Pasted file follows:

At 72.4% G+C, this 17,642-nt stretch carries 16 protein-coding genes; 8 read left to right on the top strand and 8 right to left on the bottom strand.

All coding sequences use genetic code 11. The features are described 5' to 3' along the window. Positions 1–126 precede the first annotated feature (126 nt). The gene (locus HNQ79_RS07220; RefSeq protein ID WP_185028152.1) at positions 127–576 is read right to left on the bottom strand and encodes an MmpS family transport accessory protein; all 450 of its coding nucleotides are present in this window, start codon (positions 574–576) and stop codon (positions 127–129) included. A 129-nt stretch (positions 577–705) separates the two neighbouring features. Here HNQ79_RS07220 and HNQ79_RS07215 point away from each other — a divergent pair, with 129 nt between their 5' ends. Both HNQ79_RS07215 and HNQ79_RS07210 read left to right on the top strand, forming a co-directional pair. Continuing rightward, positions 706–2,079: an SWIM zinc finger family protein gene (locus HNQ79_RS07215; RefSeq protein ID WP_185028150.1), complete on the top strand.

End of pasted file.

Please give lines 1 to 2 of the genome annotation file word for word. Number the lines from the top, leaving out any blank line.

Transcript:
At 72.4% G+C, this 17,642-nt stretch carries 16 protein-coding genes; 8 read left to right on the top strand and 8 right to left on the bottom strand.

All coding sequences use genetic code 11. The features are described 5' to 3' along the window. Positions 1–126 precede the first annotated feature (126 nt). The gene (locus HNQ79_RS07220; RefSeq protein ID WP_185028152.1) at positions 127–576 is read right to left on the bottom strand and encodes an MmpS family transport accessory protein; all 450 of its coding nucleotides are present in this window, start codon (positions 574–576) and stop codon (positions 127–129) included. A 129-nt stretch (positions 577–705) separates the two neighbouring features. Here HNQ79_RS07220 and HNQ79_RS07215 point away from each other — a divergent pair, with 129 nt between their 5' ends. Both HNQ79_RS07215 and HNQ79_RS07210 read left to right on the top strand, forming a co-directional pair. Continuing rightward, positions 706–2,079: an SWIM zinc finger family protein gene (locus HNQ79_RS07215; RefSeq protein ID WP_185028150.1), complete on the top strand.